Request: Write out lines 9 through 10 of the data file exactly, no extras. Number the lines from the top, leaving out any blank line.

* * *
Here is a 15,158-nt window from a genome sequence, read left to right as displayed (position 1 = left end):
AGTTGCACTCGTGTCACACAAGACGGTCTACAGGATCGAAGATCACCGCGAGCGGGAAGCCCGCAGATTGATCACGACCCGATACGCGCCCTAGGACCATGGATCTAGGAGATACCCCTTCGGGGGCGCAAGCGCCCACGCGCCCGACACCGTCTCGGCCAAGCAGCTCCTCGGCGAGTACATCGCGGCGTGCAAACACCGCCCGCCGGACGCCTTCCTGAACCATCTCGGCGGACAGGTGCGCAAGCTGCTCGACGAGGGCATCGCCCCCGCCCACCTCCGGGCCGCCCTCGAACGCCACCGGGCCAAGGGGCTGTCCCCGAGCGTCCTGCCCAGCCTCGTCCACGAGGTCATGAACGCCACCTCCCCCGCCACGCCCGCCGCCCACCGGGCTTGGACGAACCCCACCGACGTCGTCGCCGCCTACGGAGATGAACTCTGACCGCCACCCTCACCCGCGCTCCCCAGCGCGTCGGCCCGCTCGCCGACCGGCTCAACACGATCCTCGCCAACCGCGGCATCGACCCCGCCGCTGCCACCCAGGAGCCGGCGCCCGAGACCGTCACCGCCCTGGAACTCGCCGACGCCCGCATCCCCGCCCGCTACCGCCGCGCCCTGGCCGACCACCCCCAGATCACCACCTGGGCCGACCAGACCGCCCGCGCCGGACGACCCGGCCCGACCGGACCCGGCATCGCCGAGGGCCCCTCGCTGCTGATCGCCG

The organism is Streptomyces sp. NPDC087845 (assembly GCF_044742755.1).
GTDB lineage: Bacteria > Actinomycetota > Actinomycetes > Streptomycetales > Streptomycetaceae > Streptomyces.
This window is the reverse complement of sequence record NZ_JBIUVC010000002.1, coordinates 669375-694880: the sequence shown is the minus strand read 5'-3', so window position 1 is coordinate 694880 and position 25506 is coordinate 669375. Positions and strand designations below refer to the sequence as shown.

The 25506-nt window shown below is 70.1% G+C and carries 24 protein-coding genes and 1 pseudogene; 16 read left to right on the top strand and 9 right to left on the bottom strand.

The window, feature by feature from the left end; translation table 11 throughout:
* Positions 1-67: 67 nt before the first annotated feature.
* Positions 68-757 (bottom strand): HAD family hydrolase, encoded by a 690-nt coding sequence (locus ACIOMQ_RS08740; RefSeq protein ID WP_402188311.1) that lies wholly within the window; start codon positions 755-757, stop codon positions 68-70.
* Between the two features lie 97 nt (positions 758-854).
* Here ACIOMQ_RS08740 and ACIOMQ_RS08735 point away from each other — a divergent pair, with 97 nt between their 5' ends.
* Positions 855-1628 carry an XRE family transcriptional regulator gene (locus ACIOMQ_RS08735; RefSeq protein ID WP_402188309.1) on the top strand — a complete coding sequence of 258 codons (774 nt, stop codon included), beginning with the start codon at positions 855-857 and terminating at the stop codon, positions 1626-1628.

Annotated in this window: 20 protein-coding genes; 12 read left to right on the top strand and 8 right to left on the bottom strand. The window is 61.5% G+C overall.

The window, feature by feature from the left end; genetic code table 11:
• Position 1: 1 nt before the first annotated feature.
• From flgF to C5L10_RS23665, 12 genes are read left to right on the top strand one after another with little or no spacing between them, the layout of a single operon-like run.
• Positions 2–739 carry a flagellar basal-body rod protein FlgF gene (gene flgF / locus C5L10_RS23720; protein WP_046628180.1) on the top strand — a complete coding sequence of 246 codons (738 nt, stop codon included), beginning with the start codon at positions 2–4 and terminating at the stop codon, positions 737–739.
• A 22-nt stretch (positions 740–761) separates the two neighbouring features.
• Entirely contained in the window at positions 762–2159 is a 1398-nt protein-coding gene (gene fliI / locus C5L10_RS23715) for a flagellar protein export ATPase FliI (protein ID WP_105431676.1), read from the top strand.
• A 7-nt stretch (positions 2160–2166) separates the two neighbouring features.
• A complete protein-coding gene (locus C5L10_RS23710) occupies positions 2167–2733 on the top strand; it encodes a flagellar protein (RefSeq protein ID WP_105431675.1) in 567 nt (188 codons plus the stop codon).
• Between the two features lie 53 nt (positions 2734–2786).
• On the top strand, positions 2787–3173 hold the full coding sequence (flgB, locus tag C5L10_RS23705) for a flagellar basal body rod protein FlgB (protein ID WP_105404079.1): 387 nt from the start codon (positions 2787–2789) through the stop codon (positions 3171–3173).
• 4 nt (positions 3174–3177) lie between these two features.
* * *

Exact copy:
* Positions 68-757 (bottom strand): HAD family hydrolase, encoded by a 690-nt coding sequence (locus ACIOMQ_RS08740; RefSeq protein ID WP_402188311.1) that lies wholly within the window; start codon positions 755-757, stop codon positions 68-70.
* Between the two features lie 97 nt (positions 758-854).